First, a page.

Hi! This week was perfect timing for me to discover this forum (I was googling toilets and this seems to be the authority ).
Anyway, I bought a house about 6-months ago -- and for the first time tried to fill the big soaker/jetted tub in the master bath. Guess what? It leaks! The tub pretty much refused to fill up, and once the faucet was turned off I could hear water running somewhere behind the facade on the front of the thing.
Sooo, naturally I put in a request with my home warranty company to have a plumber come out and take a look at it. Of course, said plumber doesn't seem that reputable (imagine that!) and says they won't let him touch the front facade (it's just fake plastic which looks like marble) so I have to remove it myself. Luckily, I had already started that process on the off chance the problem was something I could fix.
Well, we get that front piece off and start shining our flash lights down underneath the tub. The problem becomes pretty apparent, pretty quickly. It seems the main supply line coming off the whirlpool pump has a huge crack in it. As in, if you touch any of the smaller tubes there's a 3-4" crack right there at the pump (also dangerously close to the electric outlet where said pump is plugged in!).
Now, this plumber sent out from the warranty company says he doesn't have the parts or tools to work on jetted tub problems so will probably have to call the warranty company to have them reassign to a "specialist". Of course this would have been nice to know before he came out. Anyway, alright I'll let him try to do that and make someone else fix this thing (the crack is in what looks like a large nut/connector from the motor which later branches to the individual jets).
That's a lot of background information for what my question really is (also your commentary on the situation I'm sure will be comical).
My question now is -- should I be worried that despite this huge crack in the plumbing under my tub next to no water actually came into the bathroom itself? In other words, all that water (probably 30 gallons??) disappeared.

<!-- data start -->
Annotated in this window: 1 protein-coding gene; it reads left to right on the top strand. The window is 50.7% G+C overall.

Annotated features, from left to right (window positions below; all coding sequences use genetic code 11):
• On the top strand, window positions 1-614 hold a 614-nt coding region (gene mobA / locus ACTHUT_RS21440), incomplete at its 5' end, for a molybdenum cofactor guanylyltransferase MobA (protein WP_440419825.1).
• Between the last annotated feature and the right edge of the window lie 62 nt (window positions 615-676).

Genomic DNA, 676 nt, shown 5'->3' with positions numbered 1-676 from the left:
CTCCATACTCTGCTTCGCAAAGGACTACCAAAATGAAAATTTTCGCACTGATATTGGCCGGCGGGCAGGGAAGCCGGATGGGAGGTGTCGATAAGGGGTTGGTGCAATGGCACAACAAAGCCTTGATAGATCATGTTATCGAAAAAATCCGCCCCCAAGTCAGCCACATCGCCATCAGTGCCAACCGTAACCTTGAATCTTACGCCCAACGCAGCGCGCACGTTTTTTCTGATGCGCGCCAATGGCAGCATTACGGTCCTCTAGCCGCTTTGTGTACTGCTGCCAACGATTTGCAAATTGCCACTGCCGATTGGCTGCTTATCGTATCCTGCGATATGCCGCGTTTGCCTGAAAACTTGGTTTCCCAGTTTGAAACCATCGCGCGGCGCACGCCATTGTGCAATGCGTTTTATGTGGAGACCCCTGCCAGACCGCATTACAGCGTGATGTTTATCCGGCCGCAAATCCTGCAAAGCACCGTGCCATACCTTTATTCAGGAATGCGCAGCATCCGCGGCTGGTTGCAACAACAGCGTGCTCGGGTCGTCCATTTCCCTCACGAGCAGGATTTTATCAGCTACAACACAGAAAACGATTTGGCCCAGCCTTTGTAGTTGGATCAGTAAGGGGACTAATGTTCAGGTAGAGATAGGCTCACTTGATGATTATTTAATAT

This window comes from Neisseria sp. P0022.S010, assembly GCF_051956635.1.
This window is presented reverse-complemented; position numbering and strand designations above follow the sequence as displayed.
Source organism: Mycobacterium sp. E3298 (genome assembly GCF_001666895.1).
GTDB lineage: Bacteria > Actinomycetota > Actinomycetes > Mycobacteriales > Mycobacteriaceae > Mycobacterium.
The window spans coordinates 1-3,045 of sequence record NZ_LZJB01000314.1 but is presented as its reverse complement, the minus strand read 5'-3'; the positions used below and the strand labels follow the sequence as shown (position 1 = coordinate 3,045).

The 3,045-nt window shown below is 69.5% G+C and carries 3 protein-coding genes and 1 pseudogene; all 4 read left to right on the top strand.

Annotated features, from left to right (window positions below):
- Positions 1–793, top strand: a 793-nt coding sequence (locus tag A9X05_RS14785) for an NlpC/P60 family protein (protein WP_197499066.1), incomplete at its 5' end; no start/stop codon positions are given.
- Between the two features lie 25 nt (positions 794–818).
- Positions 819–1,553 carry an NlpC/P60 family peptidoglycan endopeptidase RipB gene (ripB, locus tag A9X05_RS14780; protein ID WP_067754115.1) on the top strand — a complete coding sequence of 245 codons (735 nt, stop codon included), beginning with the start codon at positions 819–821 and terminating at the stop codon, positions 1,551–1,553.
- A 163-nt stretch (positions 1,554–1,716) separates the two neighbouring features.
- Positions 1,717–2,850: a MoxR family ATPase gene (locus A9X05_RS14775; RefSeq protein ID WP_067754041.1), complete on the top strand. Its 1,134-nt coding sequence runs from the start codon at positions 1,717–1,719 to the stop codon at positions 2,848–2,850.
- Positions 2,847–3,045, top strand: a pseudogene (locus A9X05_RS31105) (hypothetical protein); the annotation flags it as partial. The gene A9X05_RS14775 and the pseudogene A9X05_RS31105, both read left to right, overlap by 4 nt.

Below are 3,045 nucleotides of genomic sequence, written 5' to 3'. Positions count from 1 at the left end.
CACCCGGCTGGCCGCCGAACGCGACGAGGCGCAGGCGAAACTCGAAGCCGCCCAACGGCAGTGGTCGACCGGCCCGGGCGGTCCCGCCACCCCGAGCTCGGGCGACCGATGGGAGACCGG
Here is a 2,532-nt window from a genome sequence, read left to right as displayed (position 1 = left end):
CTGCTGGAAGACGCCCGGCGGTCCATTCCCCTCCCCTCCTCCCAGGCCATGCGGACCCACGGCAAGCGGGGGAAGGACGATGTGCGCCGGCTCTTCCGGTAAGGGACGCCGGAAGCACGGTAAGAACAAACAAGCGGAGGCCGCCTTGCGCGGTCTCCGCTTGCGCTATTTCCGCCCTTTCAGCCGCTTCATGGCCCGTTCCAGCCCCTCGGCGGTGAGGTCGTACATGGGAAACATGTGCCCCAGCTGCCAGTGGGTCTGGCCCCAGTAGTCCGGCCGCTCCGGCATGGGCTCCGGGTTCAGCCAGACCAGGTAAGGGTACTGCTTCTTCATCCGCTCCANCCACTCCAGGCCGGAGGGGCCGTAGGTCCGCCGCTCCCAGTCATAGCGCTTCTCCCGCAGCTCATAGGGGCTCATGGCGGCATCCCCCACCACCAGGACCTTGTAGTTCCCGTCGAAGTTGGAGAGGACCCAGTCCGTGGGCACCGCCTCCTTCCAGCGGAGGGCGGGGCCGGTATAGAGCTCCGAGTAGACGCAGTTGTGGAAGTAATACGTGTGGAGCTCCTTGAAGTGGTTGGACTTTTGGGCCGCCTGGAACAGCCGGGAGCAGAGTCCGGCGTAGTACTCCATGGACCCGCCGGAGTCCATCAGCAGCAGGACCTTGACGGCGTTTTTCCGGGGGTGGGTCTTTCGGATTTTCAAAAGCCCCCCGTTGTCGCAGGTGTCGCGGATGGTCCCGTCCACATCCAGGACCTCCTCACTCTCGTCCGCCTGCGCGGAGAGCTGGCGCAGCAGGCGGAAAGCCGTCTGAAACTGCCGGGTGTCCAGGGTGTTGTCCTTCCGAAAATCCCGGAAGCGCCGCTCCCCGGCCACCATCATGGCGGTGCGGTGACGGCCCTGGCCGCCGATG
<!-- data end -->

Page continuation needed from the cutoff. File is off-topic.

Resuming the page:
A few facts
- The tub is on what you might call the "back, outside" corner of the house, so I suspect the crack could be related to a pipe having froze since of course there isn't a ton of insulation stuffed down there around the tub
- My house is on a slab, so the real drain is routed through the slab
- I have seen numerous spiders inside my tub (I get regular pest treatments, but still I see spiders in the tub, which I always thought was curious)
- Once we cracked open the facade, there were spider webs with spiders still in them underneath there
- There were also acorns on the floor (this could have been from construction 10 years ago I suppose...)
So, I'm sure you can tell where I'm going with this. There is no hole on the exterior of my house that I can tell where spiders, or some acorn snacking critter could get in, I caulked and painted the house a few months ago so any gaps would have to be pretty tiny at this point. BUT given the live spiders and webs, there must be some sort of pray getting right? Where could this hole be... This hole which allows 30 gallons of hot water come out of a cracked pipe but not end up on the bathroom floor, and which allows spiders (and presumably their prey) inside the house?
Also, since this tub is on an outside wall should I consider putting some spray foam of some of those little pipe insulation things down there either on the supply line or near the jet pump or something?
Anyway, thanks for any advice you can provide!
Last edited by Jonathan David Coffman; 12-17-2013 at 08:36 AM. Reason: added Q about pipe insulation
What a pickle.
These jetted tubs need to be tested before installing them. A crack in a line most likely means there is a leak and the tub should not be used as a tub again until fixed.
The fix would be a tub removal, repairs, inspection and then re-installed. If the fittings that are cracked can be reached from the access panel that's great but what about the ones around the back side?
I hate spiders. Not because I'm scared but because here in North Vancouver they grow huge and in the early morning one scooting across the floor looks like a bigger bug or mouse. I hate mice.
When dealing with the repair company make sure that the tub is filled overnight to the overflow mark. It should hold easy 24-72 hours with no leaks. Once this is done I would say you have a repaired tub.
I would also run the system as well to make sure all pieces are working.
They make a chemical cleaner to clean the lines and this would be another good step.
As for spray foaming the underside be careful - spray foam can wreck havoic on those lines and piping - even cause a new leak if poorly done!!!
Good Luck. If you where in Vancouver I would try and convince you to rip it out, buy a nice ACO shower drain and turn that tub into a steam shower for two!!!
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